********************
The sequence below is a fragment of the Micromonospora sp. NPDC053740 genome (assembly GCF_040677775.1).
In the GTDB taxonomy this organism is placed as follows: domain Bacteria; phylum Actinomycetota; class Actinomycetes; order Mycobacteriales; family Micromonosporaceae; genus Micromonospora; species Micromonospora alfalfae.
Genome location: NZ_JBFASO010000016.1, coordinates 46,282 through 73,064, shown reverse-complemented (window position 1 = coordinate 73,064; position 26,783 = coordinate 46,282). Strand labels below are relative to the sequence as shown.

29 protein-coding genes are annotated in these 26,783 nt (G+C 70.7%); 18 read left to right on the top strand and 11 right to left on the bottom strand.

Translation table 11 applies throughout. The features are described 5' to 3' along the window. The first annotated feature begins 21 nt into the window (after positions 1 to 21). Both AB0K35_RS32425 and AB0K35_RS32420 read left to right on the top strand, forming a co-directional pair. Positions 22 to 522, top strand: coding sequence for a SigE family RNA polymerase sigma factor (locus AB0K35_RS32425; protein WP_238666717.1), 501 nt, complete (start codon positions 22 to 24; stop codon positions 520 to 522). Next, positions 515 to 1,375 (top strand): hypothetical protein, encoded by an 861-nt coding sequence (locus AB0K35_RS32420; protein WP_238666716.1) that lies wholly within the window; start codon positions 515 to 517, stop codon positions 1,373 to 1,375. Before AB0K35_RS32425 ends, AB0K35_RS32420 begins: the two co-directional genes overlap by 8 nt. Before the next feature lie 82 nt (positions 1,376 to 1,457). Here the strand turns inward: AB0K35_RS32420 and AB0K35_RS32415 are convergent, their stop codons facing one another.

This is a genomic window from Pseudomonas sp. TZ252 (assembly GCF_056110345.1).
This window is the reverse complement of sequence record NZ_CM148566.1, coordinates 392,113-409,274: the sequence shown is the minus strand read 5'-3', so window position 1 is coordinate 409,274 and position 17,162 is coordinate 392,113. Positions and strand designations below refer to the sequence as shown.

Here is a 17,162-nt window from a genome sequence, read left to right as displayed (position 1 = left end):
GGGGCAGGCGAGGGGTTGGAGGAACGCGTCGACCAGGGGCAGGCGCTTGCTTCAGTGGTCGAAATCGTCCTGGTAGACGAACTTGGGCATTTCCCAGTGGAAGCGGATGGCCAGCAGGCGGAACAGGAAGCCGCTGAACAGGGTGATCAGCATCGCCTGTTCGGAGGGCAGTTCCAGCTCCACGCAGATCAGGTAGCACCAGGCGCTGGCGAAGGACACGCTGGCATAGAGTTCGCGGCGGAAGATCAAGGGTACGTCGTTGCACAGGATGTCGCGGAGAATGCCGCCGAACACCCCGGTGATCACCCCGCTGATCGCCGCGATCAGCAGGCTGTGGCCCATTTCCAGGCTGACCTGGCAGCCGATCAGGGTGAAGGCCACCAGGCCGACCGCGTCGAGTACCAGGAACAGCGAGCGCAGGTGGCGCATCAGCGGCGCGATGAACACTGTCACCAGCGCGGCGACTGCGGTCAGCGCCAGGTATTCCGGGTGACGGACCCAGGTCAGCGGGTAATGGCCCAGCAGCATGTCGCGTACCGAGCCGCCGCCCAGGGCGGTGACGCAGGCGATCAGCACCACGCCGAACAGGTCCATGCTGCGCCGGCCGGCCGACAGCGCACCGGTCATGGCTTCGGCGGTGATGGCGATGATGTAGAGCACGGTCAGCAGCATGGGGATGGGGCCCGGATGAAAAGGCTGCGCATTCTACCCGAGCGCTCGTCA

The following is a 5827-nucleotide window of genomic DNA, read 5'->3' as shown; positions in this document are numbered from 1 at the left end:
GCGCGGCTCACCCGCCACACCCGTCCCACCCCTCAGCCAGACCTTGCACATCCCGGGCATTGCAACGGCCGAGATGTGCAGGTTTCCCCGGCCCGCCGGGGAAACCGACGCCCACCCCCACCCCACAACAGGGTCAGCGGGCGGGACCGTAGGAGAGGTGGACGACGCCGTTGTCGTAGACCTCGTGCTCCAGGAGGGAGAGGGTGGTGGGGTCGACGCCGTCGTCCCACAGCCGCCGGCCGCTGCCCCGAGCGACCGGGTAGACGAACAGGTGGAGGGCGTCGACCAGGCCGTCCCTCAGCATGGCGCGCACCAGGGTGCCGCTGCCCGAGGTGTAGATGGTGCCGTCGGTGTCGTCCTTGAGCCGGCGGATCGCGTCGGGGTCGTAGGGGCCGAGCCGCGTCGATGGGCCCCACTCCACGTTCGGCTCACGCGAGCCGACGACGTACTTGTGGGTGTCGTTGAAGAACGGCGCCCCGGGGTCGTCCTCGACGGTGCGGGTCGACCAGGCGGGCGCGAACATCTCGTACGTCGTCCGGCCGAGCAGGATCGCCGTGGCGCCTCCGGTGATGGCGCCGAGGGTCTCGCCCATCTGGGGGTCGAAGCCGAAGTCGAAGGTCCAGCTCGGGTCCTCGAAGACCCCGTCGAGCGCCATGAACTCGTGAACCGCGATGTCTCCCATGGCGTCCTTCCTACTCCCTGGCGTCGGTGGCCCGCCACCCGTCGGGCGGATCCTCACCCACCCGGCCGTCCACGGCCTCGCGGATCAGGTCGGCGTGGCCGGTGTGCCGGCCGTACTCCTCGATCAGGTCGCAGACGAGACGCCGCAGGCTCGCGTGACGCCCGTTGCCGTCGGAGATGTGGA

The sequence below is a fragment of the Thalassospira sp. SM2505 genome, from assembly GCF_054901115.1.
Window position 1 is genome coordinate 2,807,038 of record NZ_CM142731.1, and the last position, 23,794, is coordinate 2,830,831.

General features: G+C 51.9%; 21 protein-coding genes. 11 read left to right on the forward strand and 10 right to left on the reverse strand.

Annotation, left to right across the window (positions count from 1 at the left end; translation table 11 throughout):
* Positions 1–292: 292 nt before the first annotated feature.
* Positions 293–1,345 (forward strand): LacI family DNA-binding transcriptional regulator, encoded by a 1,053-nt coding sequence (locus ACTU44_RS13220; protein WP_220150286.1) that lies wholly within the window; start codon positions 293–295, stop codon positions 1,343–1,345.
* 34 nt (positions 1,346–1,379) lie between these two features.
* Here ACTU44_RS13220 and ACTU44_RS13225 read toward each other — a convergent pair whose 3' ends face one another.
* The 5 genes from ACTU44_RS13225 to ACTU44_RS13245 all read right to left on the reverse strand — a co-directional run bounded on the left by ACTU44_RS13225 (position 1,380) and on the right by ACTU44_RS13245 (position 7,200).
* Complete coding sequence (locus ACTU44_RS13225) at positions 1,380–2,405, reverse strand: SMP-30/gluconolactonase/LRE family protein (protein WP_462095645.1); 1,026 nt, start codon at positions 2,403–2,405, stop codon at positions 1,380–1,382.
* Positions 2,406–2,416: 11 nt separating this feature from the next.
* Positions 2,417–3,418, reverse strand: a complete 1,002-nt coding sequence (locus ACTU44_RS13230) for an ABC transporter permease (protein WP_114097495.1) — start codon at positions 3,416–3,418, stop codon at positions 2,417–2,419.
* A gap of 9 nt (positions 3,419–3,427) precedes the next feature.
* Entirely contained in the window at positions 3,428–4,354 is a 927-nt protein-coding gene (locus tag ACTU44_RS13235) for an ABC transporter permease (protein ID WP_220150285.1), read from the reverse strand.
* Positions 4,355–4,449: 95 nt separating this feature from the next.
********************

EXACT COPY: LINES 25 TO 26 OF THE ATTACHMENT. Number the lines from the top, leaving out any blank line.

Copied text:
* Entirely contained in the window at positions 3,428–4,354 is a 927-nt protein-coding gene (locus tag ACTU44_RS13235) for an ABC transporter permease (protein ID WP_220150285.1), read from the reverse strand.
* Positions 4,355–4,449: 95 nt separating this feature from the next.